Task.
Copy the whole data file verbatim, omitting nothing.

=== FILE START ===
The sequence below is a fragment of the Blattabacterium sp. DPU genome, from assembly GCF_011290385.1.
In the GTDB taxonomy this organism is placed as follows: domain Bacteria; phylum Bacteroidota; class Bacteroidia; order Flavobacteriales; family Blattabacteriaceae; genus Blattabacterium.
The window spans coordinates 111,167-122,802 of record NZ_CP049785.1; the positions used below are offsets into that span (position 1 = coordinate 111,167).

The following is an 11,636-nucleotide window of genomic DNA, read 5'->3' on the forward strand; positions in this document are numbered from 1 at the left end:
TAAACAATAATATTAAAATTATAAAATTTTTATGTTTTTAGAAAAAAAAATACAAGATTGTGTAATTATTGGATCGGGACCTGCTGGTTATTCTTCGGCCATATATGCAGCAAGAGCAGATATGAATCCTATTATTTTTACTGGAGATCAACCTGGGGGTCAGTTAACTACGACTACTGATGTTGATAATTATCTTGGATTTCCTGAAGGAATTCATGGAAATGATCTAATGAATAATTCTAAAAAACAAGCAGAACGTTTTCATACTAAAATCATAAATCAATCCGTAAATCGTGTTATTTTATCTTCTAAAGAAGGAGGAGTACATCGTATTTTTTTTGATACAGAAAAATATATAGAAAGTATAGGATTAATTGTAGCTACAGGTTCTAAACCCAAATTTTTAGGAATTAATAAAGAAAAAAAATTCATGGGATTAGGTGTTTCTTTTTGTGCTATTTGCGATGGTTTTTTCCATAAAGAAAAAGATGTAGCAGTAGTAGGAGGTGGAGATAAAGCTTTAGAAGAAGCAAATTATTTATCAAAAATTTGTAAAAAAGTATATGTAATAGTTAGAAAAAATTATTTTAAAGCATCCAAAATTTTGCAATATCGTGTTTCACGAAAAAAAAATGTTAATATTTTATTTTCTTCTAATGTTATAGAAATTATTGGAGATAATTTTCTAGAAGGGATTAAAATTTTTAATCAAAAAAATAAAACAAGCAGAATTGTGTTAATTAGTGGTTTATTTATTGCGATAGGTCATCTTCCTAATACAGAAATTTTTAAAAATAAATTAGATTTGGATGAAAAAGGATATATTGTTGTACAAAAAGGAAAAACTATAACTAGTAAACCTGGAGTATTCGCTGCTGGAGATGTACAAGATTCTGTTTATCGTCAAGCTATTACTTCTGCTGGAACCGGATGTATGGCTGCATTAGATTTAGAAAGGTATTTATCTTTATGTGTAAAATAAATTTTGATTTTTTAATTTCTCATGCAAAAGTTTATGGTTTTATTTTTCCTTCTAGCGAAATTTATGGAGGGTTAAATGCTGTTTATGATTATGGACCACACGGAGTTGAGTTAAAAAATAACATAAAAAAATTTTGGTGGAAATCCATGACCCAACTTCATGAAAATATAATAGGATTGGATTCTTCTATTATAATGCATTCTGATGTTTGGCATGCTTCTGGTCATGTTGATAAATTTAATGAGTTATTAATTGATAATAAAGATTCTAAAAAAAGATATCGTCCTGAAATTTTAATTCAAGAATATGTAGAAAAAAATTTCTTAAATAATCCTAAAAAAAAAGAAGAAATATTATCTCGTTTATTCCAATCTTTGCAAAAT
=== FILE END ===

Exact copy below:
The sequence below is a fragment of the Blattabacterium sp. DPU genome, from assembly GCF_011290385.1.
In the GTDB taxonomy this organism is placed as follows: domain Bacteria; phylum Bacteroidota; class Bacteroidia; order Flavobacteriales; family Blattabacteriaceae; genus Blattabacterium.
The window spans coordinates 111,167-122,802 of record NZ_CP049785.1; the positions used below are offsets into that span (position 1 = coordinate 111,167).

The following is an 11,636-nucleotide window of genomic DNA, read 5'->3' on the forward strand; positions in this document are numbered from 1 at the left end:
TAAACAATAATATTAAAATTATAAAATTTTTATGTTTTTAGAAAAAAAAATACAAGATTGTGTAATTATTGGATCGGGACCTGCTGGTTATTCTTCGGCCATATATGCAGCAAGAGCAGATATGAATCCTATTATTTTTACTGGAGATCAACCTGGGGGTCAGTTAACTACGACTACTGATGTTGATAATTATCTTGGATTTCCTGAAGGAATTCATGGAAATGATCTAATGAATAATTCTAAAAAACAAGCAGAACGTTTTCATACTAAAATCATAAATCAATCCGTAAATCGTGTTATTTTATCTTCTAAAGAAGGAGGAGTACATCGTATTTTTTTTGATACAGAAAAATATATAGAAAGTATAGGATTAATTGTAGCTACAGGTTCTAAACCCAAATTTTTAGGAATTAATAAAGAAAAAAAATTCATGGGATTAGGTGTTTCTTTTTGTGCTATTTGCGATGGTTTTTTCCATAAAGAAAAAGATGTAGCAGTAGTAGGAGGTGGAGATAAAGCTTTAGAAGAAGCAAATTATTTATCAAAAATTTGTAAAAAAGTATATGTAATAGTTAGAAAAAATTATTTTAAAGCATCCAAAATTTTGCAATATCGTGTTTCACGAAAAAAAAATGTTAATATTTTATTTTCTTCTAATGTTATAGAAATTATTGGAGATAATTTTCTAGAAGGGATTAAAATTTTTAATCAAAAAAATAAAACAAGCAGAATTGTGTTAATTAGTGGTTTATTTATTGCGATAGGTCATCTTCCTAATACAGAAATTTTTAAAAATAAATTAGATTTGGATGAAAAAGGATATATTGTTGTACAAAAAGGAAAAACTATAACTAGTAAACCTGGAGTATTCGCTGCTGGAGATGTACAAGATTCTGTTTATCGTCAAGCTATTACTTCTGCTGGAACCGGATGTATGGCTGCATTAGATTTAGAAAGGTATTTATCTTTATGTGTAAAATAAATTTTGATTTTTTAATTTCTCATGCAAAAGTTTATGGTTTTATTTTTCCTTCTAGCGAAATTTATGGAGGGTTAAATGCTGTTTATGATTATGGACCACACGGAGTTGAGTTAAAAAATAACATAAAAAAATTTTGGTGGAAATCCATGACCCAACTTCATGAAAATATAATAGGATTGGATTCTTCTATTATAATGCATTCTGATGTTTGGCATGCTTCTGGTCATGTTGATAAATTTAATGAGTTATTAATTGATAATAAAGATTCTAAAAAAAGATATCGTCCTGAAATTTTAATTCAAGAATATGTAGAAAAAAATTTCTTAAATAATCCTAAAAAAAAAGAAGAAATATTATCTCGTTTATTCCAATCTTTGCAAAAT